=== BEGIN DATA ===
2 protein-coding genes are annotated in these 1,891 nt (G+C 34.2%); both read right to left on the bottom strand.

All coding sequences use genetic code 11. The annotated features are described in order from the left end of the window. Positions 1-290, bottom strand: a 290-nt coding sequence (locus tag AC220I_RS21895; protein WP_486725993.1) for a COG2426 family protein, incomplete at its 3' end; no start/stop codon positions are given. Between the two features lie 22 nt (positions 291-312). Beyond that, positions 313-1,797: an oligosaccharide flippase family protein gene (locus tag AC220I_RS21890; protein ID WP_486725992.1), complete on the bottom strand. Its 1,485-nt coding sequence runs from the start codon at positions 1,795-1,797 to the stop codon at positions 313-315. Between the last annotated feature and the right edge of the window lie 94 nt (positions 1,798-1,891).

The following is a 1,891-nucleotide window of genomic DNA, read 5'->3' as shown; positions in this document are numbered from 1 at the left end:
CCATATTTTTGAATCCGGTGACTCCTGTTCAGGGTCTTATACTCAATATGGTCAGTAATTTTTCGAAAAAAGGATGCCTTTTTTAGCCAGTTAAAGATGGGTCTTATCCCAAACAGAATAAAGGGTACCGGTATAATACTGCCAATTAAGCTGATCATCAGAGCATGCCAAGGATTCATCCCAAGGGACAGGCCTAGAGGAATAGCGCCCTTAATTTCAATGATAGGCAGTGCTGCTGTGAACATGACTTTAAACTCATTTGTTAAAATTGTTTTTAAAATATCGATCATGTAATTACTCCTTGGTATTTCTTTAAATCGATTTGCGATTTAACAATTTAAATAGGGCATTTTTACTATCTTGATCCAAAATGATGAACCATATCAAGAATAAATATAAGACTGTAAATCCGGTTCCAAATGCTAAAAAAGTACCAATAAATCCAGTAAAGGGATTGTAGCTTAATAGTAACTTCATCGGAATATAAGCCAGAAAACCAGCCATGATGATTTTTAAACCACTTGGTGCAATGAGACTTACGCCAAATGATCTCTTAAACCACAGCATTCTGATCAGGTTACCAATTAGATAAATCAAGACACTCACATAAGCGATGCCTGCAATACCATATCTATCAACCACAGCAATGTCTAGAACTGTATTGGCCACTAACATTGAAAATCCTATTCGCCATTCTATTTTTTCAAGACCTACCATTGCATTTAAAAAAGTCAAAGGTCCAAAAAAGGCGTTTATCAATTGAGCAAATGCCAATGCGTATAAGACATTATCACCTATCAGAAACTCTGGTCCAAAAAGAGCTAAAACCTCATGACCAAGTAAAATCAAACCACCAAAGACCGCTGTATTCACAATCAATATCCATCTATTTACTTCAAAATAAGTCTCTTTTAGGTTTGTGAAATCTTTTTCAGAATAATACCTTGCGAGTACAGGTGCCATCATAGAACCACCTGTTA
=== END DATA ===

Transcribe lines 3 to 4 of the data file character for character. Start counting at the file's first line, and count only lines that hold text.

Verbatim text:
The following is a 1,891-nucleotide window of genomic DNA, read 5'->3' as shown; positions in this document are numbered from 1 at the left end:
CCATATTTTTGAATCCGGTGACTCCTGTTCAGGGTCTTATACTCAATATGGTCAGTAATTTTTCGAAAAAAGGATGCCTTTTTTAGCCAGTTAAAGATGGGTCTTATCCCAAACAGAATAAAGGGTACCGGTATAATACTGCCAATTAAGCTGATCATCAGAGCATGCCAAGGATTCATCCCAAGGGACAGGCCTAGAGGAATAGCGCCCTTAATTTCAATGATAGGCAGTGCTGCTGTGAACATGACTTTAAACTCATTTGTTAAAATTGTTTTTAAAATATCGATCATGTAATTACTCCTTGGTATTTCTTTAAATCGATTTGCGATTTAACAATTTAAATAGGGCATTTTTACTATCTTGATCCAAAATGATGAACCATATCAAGAATAAATATAAGACTGTAAATCCGGTTCCAAATGCTAAAAAAGTACCAATAAATCCAGTAAAGGGATTGTAGCTTAATAGTAACTTCATCGGAATATAAGCCAGAAAACCAGCCATGATGATTTTTAAACCACTTGGTGCAATGAGACTTACGCCAAATGATCTCTTAAACCACAGCATTCTGATCAGGTTACCAATTAGATAAATCAAGACACTCACATAAGCGATGCCTGCAATACCATATCTATCAACCACAGCAATGTCTAGAACTGTATTGGCCACTAACATTGAAAATCCTATTCGCCATTCTATTTTTTCAAGACCTACCATTGCATTTAAAAAAGTCAAAGGTCCAAAAAAGGCGTTTATCAATTGAGCAAATGCCAATGCGTATAAGACATTATCACCTATCAGAAACTCTGGTCCAAAAAGAGCTAAAACCTCATGACCAAGTAAAATCAAACCACCAAAGACCGCTGTATTCACAATCAATATCCATCTATTTACTTCAAAATAAGTCTCTTTTAGGTTTGTGAAATCTTTTTCAGAATAATACCTTGCGAGTACAGGTGCCATCATAGAACCACCTGTTA